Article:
25th July 2023
Read (Hebrews 1)
Message (Scott Woodburn)
First posted 6th September 2022
By the grace of God over the next few months my devotions will focus on the book of Hebrews. At times it is a difficult book to understand and it is certainly the source of much head scratching over the issue of who actually wrote it. It has always been a controversial topic but in recent times the accepted wisdom was that the book was written by the Apostle Paul thus giving him fourteen New Testament books. Indeed if your Bible isn't a modern publication you might find the following words "The Letter of Paul to the Hebrews"
Newer Bibles tend not to have that statement and if you have ever listened to Hebrews preached you will probably have heard Paul's name replaced by something like "the author to the Hebrews" What's the problem here? Quite simply today's scholarship suggests that Paul wasn't the author of the letter. Paul's fourteen letters have become thirteen and Hebrews is a little bit like the planet Pluto which has now been relegated to dwarf-planet status.
Why the controversy? As simply as I can put it, Hebrews contains many of Paul's ideas but not Paul's language and style. You'll notice as you read Hebrews that it is anonymous and there isn't the usual greeting that accompanies Paul's other letters (there is however a suggestion of his usual farewell in Hebrews 13v16-25). Additionally we read in Hebrews 2v3 "The Gospel was declared at first by the Lord, and it was attested to us by those who heard" but Paul seems to say the opposite in Galatians 1v12 "For I did not receive it from any man, nor was I taught it, but I received it through a revelation of Jesus Christ." Also Hebrews was originally written in Greek and the style used is noticeably different from Paul's other works. Everything seems to suggest that Paul didn't write Hebrews.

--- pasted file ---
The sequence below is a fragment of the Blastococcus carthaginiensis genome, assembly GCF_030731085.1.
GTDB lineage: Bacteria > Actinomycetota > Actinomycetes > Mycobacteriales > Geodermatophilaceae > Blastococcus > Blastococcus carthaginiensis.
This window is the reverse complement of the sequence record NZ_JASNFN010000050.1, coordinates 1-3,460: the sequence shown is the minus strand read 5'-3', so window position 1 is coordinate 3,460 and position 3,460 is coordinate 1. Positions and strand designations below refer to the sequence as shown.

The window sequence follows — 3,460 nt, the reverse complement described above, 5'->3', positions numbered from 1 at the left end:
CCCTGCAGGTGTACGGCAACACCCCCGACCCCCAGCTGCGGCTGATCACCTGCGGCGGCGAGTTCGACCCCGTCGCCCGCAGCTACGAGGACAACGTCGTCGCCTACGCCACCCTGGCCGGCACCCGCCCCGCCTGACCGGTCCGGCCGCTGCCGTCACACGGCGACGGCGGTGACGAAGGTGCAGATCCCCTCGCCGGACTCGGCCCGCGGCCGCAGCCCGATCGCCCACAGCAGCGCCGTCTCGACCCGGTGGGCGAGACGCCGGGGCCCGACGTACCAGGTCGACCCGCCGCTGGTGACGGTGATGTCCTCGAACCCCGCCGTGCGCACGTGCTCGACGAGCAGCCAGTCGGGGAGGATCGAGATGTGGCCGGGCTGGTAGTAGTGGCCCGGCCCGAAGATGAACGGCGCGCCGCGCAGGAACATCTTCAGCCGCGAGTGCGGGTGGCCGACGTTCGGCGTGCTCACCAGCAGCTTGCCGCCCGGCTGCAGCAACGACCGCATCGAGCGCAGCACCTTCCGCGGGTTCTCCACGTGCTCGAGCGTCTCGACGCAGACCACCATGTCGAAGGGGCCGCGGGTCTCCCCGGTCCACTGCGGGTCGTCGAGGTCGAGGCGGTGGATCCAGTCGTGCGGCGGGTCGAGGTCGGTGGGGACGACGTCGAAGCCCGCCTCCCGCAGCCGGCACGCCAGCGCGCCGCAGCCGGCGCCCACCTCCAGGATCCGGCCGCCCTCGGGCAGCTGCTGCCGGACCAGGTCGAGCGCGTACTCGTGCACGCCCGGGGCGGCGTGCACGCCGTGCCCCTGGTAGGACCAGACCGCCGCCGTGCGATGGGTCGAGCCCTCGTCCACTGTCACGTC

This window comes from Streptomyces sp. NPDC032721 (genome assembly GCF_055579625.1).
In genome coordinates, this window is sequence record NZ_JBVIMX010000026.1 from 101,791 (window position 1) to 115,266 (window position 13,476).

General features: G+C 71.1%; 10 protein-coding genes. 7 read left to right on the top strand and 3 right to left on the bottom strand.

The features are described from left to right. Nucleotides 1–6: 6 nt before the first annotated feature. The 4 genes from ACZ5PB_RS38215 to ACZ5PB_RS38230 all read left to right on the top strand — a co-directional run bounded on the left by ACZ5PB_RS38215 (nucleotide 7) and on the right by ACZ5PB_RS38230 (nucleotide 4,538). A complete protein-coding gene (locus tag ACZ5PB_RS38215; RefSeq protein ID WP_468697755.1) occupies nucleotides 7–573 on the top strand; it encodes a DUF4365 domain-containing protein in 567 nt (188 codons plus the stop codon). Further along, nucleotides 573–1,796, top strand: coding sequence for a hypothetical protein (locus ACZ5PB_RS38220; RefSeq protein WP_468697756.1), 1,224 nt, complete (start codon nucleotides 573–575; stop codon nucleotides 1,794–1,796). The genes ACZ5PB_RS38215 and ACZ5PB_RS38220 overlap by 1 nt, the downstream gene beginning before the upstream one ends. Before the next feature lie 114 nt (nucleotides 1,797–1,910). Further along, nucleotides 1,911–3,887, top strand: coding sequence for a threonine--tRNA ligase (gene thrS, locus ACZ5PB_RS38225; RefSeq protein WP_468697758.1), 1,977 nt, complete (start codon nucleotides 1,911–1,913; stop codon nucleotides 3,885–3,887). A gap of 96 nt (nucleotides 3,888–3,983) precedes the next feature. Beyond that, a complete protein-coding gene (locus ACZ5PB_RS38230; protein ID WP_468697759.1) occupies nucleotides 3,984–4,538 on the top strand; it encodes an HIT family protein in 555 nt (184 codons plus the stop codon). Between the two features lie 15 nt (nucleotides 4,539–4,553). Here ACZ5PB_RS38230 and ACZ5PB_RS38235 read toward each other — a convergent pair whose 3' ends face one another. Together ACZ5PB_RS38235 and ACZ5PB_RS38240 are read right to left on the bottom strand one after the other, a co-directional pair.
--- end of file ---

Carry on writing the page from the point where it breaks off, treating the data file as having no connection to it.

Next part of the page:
But who did? Many candidates have been put forward including Barnabas, Apollos, an unknown author or perhaps one of Paul's companions who wrote down a sermon preached by the Apostle. At this stage the majority position rejects Paul as the author without naming for certain a replacement. In this regard nothing has changed. Church councils in the late fourth century rejected any notion that Paul wrote Hebrews and later at the time of the Reformation both Martin Luther and John Calvin denied that the book belonged to Paul.
So what do I think? I've always preached Hebrews as from Paul. I'm aware of the difficulties of this position and I'll not fall out with you if you think I'm wrong but I do see Paul's fingerprints in this great book and I'm encouraged by ancient voices from the church. Origen (185-253AD) wrote "If any church, then, regards this epistle as Paul’s, let it be commended on this score; for it was not for nothing that the men of old have handed it down to us as Paul’s.” and Clement of Alexandria (150-215AD) stated confidently “Paul wrote the Hebrews in the Hebrew language and that Luke carefully translated it into Greek.”
Therefore these devotions assume that Paul was the author of Hebrews but needless to say Paul won't be the subject of these devotions. We can make a gentle case for Hebrews being a letter to Christians from a Jewish background probably in the city of Rome at sometime before the destruction of the Jerusalem Temple in 70AD (although all of this is as disputed as the authorship). It seems that these Christians were tempted to return to their Jewish roots and the focus of the letter was to turn their gaze upon Jesus.
Christ should still be our focus. We can fight and argue over trivial matters but as the Apostle shows us in Hebrews, Christ is supreme. He is greater than the angels, greater than Moses, greater than Melchizedek, greater than all. I trust we'll see that in vivid colours as we walk our way through Hebrews. Did Paul write Hebrews? Only God knows for sure but ultimately the Lord is the author of the Bible. May He speak powerfully to our souls and may we realise again that Christ alone is our supreme and greatest good.
Q107 What doth the conclusion of the Lord’s Prayer teach us? The conclusion of the Lord’s Prayer, which is, For thine is the kingdom, and the power, and the glory, for ever. Amen,” teacheth us to take our encouragement in prayer from God only, and in our prayers to praise him, ascribing kingdom, power, and glory to him; and in testimony of our desire and assurance to be heard, we say, Amen.